I need to update some information related to a post that I made last week about multiple displays with Linux. In a nutshell, I have a laptop and a port replicator with a display connected to it.
Jamie's Mostly Linux Stuff
Various thoughts and adventures, including but not limited to Linux, assorted bits of hardware new and old, and occasionally Windows XP/Vista/7.
I started working with what we called "analog computers" in aircraft maintenance with the United States Air Force in 1970. After finishing military service and returning to university, I was introduced to microprocessors and machine language programming on Intel 4040 processors. After that I also worked on, operated and programmed Digital Equipment Corporation PDP-8, PDP-11 (/45 and /70) and VAX minicomputers. I was involved with the first wave of Unix-based microcomputers, in the early '80s. I have been working in software development, operation, installation and support since then.
I've had Skype running on some of the Linux test installations for the past couple of weeks. One thing that has become clear is that the erratic "presence" indication is not unique to the Windows client, it is also in the Linux client.
I loaded Ubuntu Linux on my test laptop a couple of weeks ago more or less on a lark, thinking I would just see for myself what the current state of the Linux world is today. When I saw how easily it loaded (and how quickly!
I find myself suspecting that there is something very strange wrong with Windows XP SP3, or at least with the installation procedure for it. I had been running this Fujitsu Lifebook S6510 with Windows XP Professional for several months when SP3 came out.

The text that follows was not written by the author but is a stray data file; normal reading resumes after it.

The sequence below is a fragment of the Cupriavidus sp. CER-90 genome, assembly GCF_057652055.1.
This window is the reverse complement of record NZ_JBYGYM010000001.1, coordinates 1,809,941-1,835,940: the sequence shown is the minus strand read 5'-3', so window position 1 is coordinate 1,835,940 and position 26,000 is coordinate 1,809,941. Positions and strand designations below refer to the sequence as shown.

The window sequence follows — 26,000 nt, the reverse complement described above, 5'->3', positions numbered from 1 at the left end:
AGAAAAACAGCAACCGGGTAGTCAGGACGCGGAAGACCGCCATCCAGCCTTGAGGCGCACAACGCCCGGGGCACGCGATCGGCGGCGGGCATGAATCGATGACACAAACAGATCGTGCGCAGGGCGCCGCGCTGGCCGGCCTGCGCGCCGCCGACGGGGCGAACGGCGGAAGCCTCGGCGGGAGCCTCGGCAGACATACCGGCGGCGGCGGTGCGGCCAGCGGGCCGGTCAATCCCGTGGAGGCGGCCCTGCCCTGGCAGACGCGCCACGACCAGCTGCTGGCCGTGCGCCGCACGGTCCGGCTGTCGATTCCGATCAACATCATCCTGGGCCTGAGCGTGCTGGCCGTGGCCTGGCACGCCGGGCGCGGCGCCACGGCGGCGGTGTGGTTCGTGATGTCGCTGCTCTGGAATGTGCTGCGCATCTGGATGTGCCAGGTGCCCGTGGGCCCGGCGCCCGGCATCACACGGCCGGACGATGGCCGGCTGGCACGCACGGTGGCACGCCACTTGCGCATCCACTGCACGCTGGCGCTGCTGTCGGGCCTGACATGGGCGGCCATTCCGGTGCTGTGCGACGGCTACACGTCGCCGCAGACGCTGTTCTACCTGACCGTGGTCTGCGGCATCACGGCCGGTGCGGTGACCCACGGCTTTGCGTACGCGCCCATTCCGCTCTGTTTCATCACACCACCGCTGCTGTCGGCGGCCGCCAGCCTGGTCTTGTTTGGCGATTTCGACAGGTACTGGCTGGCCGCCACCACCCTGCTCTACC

This is the kind of thing I don't particularly enjoy writing, but as I have been blogging about learning Linux, and I've tried to approach as an "ordinary PC user" would, I think it's important to pass along lessons learned from mistakes. Of course, my approach to Linux is tainted by my very long history with Unix, and perhaps that's what happened in this case...
TokBox, which I wrote about recently, has released a desktop client based on Adobe Air. This is an interesting development for several reasons.
I tried loading openSuSE 11.0 on my Fujitsu-Siemens Lifebook S2110 over the weekend.
Skype has released an updated 4.0 Beta. After having said so many times "we are listening", and "keep the comments coming", what did they change in the overwhelmingly despised new user interface?
I spent some time last night getting (or trying to get) the various Linux versions on my main laptop set up for use at my home. I had mixed success, but in the end Mandriva came out clearly on top.
Peter Csathy, CEO of SightSpeed has written in his Digital Media Update blog about how and why SightSpeed got the Dell VIdeo Chat deal. It is excellent, informative reading.